You take a picture with your phone or your digital SLR.  Then you upload it to your computer and view it on your monitor.  Maybe you modify the image using more than one software before bringing it to Painter.  Lastly you share your image via the web or print.  In each step you have taken with your image, you have entered a potentially different color environment - resulting in unexpected color shifts in your image.  The intention of this blog post is to give Painter users an overview of basic color managed workflow in Painter 12. 

Before we begin, you'll need a quick overview of color profiles. The International Color Consortium (or ICC) is the international standard by which colors on all devices (monitors, scanners, printers) are interpreted.  ICC profiles (or color profiles) are a kind of metadata that is associated with an image that tells the supported devices and software how to interpret (or color manage) the colors of your image.  In theory, if each device handles the profile correctly, the image's color should be consistent throughout processing.  The default color profile that Painter 12 recommends and uses is the "sRGB IRC61966-2-1 noBPC" color profile. This particular color profile is recommended for publishing to web.  In addition, many print shops favour this particular color profile.  All this to say, while it's possible to assign a different color profile to your image in Painter 12, it's recommended that you're clear on the reasons why you would associate a color profile other than sRGB to your image.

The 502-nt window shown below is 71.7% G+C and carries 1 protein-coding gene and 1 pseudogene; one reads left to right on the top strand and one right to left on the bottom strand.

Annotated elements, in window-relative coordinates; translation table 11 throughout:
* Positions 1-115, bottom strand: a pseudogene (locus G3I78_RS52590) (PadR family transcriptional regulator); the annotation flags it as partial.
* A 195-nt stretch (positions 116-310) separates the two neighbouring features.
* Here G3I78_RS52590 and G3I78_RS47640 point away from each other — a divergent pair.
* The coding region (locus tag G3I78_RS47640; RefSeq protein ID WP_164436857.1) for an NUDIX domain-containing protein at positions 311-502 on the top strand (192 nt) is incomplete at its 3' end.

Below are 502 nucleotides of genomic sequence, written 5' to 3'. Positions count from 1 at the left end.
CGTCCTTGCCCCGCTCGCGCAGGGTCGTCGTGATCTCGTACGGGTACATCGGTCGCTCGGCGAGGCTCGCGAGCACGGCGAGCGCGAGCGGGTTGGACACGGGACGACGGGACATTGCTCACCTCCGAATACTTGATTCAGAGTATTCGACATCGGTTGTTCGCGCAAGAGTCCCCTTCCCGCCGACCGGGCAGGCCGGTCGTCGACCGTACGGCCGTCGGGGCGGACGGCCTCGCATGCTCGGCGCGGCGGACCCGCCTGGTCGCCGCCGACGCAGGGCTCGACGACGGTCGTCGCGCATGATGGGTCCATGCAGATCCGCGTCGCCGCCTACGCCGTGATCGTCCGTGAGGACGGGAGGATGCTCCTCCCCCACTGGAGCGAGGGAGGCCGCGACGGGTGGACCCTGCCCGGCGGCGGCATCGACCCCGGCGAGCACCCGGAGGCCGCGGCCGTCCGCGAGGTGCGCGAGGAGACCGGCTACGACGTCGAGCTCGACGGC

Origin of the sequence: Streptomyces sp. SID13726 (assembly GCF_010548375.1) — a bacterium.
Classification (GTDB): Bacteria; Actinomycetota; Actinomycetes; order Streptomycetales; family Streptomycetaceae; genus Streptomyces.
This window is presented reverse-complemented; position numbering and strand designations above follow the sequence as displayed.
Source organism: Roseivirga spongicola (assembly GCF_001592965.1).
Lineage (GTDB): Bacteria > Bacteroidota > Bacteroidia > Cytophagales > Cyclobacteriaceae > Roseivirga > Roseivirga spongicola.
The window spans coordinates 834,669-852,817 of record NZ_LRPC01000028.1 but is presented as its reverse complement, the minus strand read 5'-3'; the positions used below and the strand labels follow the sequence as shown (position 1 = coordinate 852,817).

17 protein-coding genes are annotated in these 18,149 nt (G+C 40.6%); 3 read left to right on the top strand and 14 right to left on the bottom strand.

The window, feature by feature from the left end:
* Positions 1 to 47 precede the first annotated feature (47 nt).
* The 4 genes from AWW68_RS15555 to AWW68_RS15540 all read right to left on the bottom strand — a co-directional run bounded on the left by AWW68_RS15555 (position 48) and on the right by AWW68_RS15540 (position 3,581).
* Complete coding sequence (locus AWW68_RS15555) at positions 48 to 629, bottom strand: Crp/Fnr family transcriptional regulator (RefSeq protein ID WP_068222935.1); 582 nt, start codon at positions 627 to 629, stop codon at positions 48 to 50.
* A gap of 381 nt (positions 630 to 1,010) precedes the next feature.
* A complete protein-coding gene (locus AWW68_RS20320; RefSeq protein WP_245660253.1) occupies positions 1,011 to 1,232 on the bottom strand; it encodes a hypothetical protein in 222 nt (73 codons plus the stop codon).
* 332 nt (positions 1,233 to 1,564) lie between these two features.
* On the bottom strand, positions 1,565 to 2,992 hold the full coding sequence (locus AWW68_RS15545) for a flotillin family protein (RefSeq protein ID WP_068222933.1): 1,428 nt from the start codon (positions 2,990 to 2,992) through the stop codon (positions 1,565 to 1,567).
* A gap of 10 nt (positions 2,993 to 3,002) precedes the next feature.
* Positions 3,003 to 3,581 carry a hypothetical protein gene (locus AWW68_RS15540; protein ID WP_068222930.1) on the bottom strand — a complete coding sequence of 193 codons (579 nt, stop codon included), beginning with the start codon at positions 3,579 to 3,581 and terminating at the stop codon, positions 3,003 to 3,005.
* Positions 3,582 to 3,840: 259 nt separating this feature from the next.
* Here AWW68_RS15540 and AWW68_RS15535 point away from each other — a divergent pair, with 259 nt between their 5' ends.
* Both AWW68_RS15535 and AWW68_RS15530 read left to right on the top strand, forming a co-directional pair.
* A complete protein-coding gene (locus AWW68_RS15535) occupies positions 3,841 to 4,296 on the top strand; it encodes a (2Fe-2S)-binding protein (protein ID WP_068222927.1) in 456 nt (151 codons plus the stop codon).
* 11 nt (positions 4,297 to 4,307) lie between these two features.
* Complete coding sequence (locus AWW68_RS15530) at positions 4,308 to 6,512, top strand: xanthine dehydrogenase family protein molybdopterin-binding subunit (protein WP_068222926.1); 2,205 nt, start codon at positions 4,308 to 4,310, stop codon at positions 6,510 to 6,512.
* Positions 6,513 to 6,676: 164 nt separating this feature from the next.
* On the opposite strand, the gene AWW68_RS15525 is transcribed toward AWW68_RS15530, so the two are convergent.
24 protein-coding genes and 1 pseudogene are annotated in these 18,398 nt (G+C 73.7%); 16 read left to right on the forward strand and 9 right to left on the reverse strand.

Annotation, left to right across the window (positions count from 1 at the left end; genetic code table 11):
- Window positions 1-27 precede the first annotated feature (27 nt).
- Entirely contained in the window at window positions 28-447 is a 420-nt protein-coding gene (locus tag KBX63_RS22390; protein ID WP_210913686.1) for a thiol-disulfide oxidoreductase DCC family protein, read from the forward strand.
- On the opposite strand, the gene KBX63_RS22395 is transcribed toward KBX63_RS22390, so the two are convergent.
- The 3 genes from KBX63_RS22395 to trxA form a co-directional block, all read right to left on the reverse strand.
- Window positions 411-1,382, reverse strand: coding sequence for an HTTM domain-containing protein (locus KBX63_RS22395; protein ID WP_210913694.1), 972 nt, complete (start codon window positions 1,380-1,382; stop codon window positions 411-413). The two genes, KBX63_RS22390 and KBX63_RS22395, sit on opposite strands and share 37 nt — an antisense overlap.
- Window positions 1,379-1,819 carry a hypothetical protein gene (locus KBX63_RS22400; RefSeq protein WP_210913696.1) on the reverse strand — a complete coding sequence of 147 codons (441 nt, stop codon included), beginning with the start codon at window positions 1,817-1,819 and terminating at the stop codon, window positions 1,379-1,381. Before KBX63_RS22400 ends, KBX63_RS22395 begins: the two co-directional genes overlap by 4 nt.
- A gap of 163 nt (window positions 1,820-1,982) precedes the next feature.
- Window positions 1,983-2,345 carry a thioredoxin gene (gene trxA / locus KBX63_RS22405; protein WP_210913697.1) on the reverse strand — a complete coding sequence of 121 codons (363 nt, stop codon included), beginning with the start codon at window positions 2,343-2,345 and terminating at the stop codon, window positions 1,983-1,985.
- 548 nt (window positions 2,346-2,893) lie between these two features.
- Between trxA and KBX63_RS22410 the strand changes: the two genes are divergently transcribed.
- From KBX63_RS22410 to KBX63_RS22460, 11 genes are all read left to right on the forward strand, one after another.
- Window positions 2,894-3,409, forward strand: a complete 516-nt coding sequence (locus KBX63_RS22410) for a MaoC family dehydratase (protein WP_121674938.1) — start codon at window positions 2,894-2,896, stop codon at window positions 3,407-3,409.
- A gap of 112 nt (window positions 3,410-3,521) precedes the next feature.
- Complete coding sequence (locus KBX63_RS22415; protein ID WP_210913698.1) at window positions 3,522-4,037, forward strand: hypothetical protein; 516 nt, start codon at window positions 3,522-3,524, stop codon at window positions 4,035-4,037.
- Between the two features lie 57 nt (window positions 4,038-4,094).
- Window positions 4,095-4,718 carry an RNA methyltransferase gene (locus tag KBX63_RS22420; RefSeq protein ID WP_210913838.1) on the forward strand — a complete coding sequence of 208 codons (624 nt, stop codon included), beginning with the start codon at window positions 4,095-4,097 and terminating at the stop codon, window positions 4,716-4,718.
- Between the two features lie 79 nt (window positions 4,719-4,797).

Now let's dig into common scenarios in Painter 12... 

Creating a New Image in Painter 

This is the easiest of all scenarios.  Maintaining default color management settings (accessed via Canvas->Color Management Settings...) in Painter 12 will automatically assign a default RGB color profile (sRGB) to your document.  When saving or copying from Painter, this color profile will be automatically associated to your image.  To reset color management settings to default, you need only select the "Default" preset in this dialog. 

Opening an Image in Painter 

Again, we'll assume that you have maintained default settings in Painter 12's color management settings (accessed via Canvas->Color Management Settings...).  If the image opened has no color profile associated to it, then Painter 12 will automatically use the default RGB profile (sRGB) to interpret the colors.  If the image has a color profile associated to it, then Painter will automatically use the color profile associated with the image to interpret the colors.  To view the color profile currently assigned to your document in Painter 12, go to File->Save As... and, assuming that the document type selected supports embedding a color profile (e.g. riff, tiff, jpg), you'll see the current color profile assigned to your document. 

Assuming that you wish to maintain the same color profile for your image, it's recommended that you DO NOTHING with regards to color management in Painter 12.  That is to say, Painter will faithfully round trip your opened document in and out without modifying your color profile. 

A quick note about CMYK... Painter manages and displays colors in your document using the RGB color space.  Any documents opened with CMYK color space will need to be converted.  Painter 12 provides various options for converting CMYK documents in it's color management settings (Canvas -> Color Management Settings...).  Long story short, if you want to open CMYK documents in Painter 12, then you must convert the colors from CMYK color space to RGB color space. 

Troubleshooting